Characterization of a functional toxin–antitoxin module in the genome of the fish pathogen Piscirickettsia salmonis

Authors

  • Fernando A. Gómez,

    1. Laboratorio de Genética e Inmunología Molecular, Instituto de Biología, Pontificia Universidad Católica de Valparaíso, Valparaíso, Chile
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  • Constanza Cárdenas,

    1. Laboratorio de Genética e Inmunología Molecular, Instituto de Biología, Pontificia Universidad Católica de Valparaíso, Valparaíso, Chile
    2. Núcleo Biotecnología Curauma (NBC), PUCV, Curauma, Valparaíso, Chile
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  • Vitalia Henríquez,

    1. Laboratorio de Genética e Inmunología Molecular, Instituto de Biología, Pontificia Universidad Católica de Valparaíso, Valparaíso, Chile
    2. Núcleo Biotecnología Curauma (NBC), PUCV, Curauma, Valparaíso, Chile
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  • Sergio H. Marshall

    1. Laboratorio de Genética e Inmunología Molecular, Instituto de Biología, Pontificia Universidad Católica de Valparaíso, Valparaíso, Chile
    2. Núcleo Biotecnología Curauma (NBC), PUCV, Curauma, Valparaíso, Chile
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  • Editor: Craig Shoemaker

Correspondence: Sergio H. Marshall, Laboratorio de Genética e Inmunología Molecular, Instituto de Biología, Pontificia Universidad Católica de Valparaíso, PO Box 4059, Valparaíso, Chile. Tel.: +56 322 274 866; fax: +56 322 274 835; e-mail: smarshal@ucv.cl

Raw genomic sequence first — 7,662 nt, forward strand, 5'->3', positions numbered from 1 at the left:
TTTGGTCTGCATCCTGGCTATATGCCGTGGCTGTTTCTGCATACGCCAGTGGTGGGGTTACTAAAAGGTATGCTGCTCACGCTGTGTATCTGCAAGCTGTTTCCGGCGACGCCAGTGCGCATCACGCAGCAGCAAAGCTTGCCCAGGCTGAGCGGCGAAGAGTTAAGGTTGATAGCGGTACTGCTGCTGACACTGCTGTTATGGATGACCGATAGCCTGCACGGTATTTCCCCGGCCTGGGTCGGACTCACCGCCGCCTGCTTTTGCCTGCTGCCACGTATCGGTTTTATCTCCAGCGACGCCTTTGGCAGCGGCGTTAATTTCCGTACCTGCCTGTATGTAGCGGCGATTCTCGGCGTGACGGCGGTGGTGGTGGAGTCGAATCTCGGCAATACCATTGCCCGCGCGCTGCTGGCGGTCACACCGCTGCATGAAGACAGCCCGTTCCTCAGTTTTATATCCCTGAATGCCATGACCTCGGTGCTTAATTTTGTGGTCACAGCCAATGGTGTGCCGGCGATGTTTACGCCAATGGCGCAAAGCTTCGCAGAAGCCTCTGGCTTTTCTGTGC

Abstract

This is the first report of a functional toxin–antitoxin (TA) locus in Piscirickettsia salmonis. The P. salmonis TA operon (ps-Tox-Antox) is an autonomous genetic unit containing two genes, a regulatory promoter site and an overlapping putative operator region. The ORFs consist of a toxic ps-Tox gene (P. salmonis toxin) and its upstream partner ps-Antox (P. salmonis antitoxin). The regulatory promoter site contains two inverted repeat motifs between the −10 and −35 regions, which may represent an overlapping operator site, known to mediate transcriptional auto-repression in most TA complexes. The Ps-Tox protein contains a PIN domain, normally found in prokaryote TA operons, especially those of the VapBC and ChpK families. The expression in Escherichia coli of the ps-Tox gene results in growth inhibition of the bacterial host confirming its toxicity, which is neutralized by coexpression of the ps-Antox gene. Additionally, ps-Tox is an endoribonuclease whose activity is inhibited by the antitoxin. The bioinformatic modelling of the two putative novel proteins from P. salmonis matches with their predicted functional activity and confirms that the active site of the Ps-Tox PIN domain is conserved.

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